In a post-Boaty McBoatface world, it seems we’d all know better than to open any question up to an online poll. But, bravely going against this conventional wisdom, BirdLife Australia and The Guardian launched one to determine the Australian bird of the year – and the expected internet chaos quickly followed.
The Australian white ibis is off to a shocking lead, considering the bird is often referred to by locals as a “bin chicken.” For many, the ibis taking first place out of the 50 birds included is less a sign of its universal appeal than the internet’s love of making a mockery of online polls.
Bin chickens, at least in the cities, are known for aggressively eating garbage with their long beaks and generally wreaking trash-related havoc.
However, the competition description plays up the virtues of the bird, explaining that “despite all the negative press, there is still a lot of love for the much-maligned ‘bin chicken’. With the loss of much of their traditional wetland haunts inland, many ibises have adapted to city life, feasting on the abundance of our refuse.” It’s a fair point, as most of the hatred towards the bird stems from behaviours caused by the loss of their natural habitat. That in itself may be a compelling enough argument to give the poor ibis a vote, considering the goal of the competition is to educate the public about native species.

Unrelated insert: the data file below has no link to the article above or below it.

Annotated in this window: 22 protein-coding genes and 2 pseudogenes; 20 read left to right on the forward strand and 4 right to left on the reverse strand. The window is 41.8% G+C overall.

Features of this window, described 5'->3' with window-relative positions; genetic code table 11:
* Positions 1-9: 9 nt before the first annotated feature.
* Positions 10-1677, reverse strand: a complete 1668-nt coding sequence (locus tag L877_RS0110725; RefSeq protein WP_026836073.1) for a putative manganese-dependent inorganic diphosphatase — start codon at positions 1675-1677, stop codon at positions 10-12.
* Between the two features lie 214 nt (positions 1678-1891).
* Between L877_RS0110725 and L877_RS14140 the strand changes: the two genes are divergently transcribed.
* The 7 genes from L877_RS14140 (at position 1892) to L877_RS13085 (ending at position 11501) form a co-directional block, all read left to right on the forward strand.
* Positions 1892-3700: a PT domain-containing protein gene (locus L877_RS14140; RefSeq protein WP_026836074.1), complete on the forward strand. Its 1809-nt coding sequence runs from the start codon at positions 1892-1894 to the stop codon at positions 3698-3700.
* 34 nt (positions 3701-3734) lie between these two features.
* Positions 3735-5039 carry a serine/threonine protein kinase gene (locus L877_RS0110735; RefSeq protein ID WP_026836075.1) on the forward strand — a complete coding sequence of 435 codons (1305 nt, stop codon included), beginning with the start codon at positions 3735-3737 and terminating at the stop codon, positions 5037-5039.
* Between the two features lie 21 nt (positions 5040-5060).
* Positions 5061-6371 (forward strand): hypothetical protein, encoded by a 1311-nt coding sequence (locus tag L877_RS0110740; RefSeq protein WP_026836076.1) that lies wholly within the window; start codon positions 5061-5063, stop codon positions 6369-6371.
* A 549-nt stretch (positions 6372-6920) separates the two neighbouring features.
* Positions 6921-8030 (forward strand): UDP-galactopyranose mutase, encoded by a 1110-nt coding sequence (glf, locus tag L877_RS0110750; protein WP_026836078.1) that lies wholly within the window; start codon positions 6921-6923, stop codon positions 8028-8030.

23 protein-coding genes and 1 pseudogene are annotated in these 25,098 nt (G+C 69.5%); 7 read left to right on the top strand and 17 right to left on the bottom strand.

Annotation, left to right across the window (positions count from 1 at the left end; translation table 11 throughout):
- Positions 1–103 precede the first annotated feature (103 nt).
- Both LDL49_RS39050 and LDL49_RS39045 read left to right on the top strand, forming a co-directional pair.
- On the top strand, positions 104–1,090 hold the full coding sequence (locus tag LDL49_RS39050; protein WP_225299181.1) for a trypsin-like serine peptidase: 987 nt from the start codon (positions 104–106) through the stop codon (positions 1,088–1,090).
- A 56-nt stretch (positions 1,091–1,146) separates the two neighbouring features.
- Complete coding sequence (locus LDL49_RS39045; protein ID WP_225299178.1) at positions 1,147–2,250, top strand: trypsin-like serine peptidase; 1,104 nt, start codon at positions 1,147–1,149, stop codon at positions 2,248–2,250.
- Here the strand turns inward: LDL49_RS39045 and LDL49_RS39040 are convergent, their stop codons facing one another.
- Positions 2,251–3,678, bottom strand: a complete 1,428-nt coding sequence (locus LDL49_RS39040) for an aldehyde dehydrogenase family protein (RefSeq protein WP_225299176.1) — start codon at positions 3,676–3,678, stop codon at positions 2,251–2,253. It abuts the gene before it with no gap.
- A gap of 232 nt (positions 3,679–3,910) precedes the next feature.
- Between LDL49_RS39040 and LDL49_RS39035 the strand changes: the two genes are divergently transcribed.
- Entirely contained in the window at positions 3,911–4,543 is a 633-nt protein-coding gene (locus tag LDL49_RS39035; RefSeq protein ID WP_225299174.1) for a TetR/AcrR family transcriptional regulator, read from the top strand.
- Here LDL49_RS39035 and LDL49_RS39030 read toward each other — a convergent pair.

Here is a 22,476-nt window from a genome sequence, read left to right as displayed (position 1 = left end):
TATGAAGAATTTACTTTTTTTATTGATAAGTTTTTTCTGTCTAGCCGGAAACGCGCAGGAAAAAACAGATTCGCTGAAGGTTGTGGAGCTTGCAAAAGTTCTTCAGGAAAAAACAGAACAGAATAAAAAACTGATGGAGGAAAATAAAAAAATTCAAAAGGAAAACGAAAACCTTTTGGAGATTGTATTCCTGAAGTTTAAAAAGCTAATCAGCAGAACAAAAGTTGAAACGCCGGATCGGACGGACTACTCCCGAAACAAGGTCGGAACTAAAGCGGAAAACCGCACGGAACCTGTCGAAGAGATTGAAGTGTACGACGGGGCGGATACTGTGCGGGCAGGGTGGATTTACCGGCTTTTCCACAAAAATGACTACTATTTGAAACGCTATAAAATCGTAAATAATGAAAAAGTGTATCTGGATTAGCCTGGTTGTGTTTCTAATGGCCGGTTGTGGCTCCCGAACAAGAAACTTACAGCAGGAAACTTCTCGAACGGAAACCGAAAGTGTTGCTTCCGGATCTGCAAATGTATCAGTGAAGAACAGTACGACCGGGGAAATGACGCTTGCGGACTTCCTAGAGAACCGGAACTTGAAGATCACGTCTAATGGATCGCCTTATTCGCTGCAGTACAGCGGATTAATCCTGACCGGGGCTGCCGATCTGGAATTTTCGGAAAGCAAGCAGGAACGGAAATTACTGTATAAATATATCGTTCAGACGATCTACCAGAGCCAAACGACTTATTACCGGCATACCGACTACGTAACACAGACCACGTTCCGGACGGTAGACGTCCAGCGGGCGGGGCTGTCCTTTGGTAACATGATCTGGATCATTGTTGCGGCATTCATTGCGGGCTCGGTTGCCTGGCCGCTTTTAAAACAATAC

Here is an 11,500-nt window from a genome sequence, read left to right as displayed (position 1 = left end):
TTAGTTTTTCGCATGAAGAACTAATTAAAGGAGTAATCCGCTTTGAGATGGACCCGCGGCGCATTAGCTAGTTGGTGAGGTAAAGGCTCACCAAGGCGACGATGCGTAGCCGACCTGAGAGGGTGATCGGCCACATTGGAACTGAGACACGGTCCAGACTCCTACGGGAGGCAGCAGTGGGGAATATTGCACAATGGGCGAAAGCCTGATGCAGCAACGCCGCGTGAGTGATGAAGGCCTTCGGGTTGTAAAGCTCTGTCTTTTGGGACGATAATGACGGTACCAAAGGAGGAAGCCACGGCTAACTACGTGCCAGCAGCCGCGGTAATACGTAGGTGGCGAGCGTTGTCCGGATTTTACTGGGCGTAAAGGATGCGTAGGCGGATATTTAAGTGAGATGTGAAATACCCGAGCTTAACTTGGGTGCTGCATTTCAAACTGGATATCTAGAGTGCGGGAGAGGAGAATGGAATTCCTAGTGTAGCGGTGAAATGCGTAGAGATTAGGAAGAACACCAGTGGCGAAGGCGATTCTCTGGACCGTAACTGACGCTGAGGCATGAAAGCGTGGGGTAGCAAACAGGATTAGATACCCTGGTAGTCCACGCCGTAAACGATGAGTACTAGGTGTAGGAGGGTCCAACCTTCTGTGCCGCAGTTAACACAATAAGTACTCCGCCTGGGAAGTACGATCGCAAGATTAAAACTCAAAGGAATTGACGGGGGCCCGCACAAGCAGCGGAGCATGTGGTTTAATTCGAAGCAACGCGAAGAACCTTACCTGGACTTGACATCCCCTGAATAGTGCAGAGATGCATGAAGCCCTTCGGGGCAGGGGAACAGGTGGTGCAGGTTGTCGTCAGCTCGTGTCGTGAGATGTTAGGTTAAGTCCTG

— Pearson In The Wind (@LukeLPearson) November 21, 2017
But the chaos hasn’t ended there. The poll is open until 9 December, and for some reason, they’ve included a write-in option, though the official page notes that “Birdy McBirdface” is off limits.
Things have descended to the point where there’s even been multiple instances of “suspicious voting activity” in favour of the powerful owl. After an investigation revealed automated voting, a number of votes have been removed.
However, if you’re ready not quite ready to get on #teambinchicken and support the ibis, Australia does have an astounding range of incredible birds: there are local favourites like the emu and the laughing kookaburra, the whimsically named splendid fairywren, and the hilarious-looking tawny frogmouth.
But, since this is the internet, be prepared to mark 2017 as the year of the bin chicken – and perhaps gain some sympathy for a misunderstood bird.
Source Article from https://www.lonelyplanet.com/news/2017/11/25/australian-bird-of-the-year-online-poll/
An online poll for Australian bird of the year has led to internet mayhem
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